Scientists report that fish-eating spiders are more common than previously thought

In what is probably the most terrifying news of the week, spiders can now eat things that are twice their size.

The discovery was made by scientists who published a paper on Wednesday in PLoS ONE, which states that "fish predation by semi-aquatic spiders is geographically widespread, occurring on all continents except Antarctica".

While it's been known for sometime that certain species of spiders are fond of a bit of fish, it wasn't clear how common it was among our eight-legged friends (or foe, depending on how you see it).

According to the report, the pescatarian arachnids belong to eight different taxonomic families but only one of the spiders lives underwater. Most of the areas in which these types of spiders can be found in the warmer areas of the world, such as Australia, central Africa and southeastern USA.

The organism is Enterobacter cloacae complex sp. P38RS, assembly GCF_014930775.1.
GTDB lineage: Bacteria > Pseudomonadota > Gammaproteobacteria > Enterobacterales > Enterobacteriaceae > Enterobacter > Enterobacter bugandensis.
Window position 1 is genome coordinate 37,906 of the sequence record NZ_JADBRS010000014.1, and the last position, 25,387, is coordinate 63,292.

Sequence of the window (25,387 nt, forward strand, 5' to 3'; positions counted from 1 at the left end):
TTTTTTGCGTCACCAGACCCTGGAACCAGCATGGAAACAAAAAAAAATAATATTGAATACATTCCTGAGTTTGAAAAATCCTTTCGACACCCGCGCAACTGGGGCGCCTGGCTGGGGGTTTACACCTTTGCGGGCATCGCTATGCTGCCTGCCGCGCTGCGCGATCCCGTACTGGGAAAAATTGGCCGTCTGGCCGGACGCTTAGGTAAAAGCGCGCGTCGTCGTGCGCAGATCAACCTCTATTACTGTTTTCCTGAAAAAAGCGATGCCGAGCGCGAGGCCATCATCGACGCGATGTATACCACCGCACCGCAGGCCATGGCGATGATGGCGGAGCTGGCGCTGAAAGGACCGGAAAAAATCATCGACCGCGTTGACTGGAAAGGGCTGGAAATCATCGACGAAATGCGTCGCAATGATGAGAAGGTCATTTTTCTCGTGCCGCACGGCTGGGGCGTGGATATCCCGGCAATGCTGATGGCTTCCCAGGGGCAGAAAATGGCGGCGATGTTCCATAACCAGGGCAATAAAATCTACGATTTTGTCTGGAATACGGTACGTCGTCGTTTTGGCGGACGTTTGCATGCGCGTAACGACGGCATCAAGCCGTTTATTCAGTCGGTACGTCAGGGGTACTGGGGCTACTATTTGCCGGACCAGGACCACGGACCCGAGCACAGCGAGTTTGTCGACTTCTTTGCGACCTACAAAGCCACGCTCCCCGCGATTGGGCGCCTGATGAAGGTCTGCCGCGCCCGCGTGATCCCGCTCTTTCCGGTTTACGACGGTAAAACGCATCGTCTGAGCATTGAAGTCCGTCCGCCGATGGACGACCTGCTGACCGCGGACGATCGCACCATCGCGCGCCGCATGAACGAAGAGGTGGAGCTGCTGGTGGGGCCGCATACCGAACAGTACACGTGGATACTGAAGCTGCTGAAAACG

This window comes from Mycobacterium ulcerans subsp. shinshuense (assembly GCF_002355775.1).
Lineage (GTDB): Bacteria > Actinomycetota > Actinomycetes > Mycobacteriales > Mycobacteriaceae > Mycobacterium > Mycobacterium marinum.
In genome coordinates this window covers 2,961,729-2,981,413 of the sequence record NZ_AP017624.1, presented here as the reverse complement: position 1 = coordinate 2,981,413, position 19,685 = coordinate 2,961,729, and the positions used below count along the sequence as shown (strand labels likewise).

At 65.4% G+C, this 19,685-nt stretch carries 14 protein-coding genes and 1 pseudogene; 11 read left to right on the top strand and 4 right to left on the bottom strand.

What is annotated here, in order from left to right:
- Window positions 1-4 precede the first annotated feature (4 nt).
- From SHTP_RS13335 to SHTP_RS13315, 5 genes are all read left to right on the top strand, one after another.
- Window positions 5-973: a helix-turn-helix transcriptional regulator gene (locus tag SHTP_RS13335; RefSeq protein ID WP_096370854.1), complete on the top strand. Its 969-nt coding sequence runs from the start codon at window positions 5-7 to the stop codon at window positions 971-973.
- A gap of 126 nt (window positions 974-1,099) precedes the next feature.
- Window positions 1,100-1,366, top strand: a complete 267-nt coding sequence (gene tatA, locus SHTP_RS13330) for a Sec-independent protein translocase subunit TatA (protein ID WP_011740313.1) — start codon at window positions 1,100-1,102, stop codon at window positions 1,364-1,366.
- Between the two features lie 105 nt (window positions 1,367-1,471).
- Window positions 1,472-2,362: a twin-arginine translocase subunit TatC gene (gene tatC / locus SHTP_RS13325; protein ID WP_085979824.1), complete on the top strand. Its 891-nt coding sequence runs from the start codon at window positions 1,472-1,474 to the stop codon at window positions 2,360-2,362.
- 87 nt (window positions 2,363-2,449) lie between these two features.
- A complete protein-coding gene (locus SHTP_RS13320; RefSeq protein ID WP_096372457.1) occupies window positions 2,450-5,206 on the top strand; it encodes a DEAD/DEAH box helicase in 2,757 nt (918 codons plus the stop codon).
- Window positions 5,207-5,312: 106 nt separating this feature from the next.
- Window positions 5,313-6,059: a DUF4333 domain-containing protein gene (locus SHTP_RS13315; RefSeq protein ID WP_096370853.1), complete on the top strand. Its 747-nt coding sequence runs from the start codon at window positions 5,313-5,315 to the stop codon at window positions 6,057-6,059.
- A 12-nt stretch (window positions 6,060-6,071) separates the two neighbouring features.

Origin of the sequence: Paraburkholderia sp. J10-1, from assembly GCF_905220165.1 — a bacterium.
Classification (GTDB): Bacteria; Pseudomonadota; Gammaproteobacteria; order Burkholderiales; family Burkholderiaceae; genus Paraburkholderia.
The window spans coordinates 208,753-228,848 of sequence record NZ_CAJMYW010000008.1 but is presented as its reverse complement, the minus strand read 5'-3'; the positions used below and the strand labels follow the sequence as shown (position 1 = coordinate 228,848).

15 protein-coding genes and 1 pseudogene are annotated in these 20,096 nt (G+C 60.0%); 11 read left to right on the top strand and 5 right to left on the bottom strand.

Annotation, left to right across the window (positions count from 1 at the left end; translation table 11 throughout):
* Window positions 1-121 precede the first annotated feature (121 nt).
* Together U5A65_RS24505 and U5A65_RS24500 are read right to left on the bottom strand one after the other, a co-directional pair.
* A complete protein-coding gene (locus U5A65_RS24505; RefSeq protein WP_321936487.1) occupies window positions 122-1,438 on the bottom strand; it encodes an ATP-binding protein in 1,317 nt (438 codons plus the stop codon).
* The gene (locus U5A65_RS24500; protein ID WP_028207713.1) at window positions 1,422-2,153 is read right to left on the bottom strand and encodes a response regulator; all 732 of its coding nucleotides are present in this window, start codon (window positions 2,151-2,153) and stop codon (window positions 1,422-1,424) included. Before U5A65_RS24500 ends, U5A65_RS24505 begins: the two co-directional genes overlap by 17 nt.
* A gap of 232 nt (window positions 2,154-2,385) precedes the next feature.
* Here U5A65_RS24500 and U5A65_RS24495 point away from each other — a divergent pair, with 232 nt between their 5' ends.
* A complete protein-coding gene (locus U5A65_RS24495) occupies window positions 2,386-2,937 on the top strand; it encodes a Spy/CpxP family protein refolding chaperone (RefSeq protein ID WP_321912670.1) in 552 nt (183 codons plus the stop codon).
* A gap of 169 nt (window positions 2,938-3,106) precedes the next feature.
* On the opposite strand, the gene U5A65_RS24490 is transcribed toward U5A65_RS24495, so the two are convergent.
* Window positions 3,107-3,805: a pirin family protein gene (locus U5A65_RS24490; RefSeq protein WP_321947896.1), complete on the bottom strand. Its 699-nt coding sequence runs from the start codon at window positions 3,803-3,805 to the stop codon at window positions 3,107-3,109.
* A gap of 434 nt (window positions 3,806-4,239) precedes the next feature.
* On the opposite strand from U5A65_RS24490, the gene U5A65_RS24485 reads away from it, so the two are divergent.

The way in which they catch their prey is also rather lovely (note the sarcasm), they wait on a rock for a fish to touch one of their legs before diving into the water and biting the neck of their prey, killing them. Then they drag it onto land and eat it.

True, spiders do normally eat insects but occasionally kill fish 2-6 cm in length, about 2.2 times the size of their own bodies.

Just one quick question: how long will it take until they can start eating things even bigger than a fish?

Good luck sleeping tonight.

(Main image: Rex Features)


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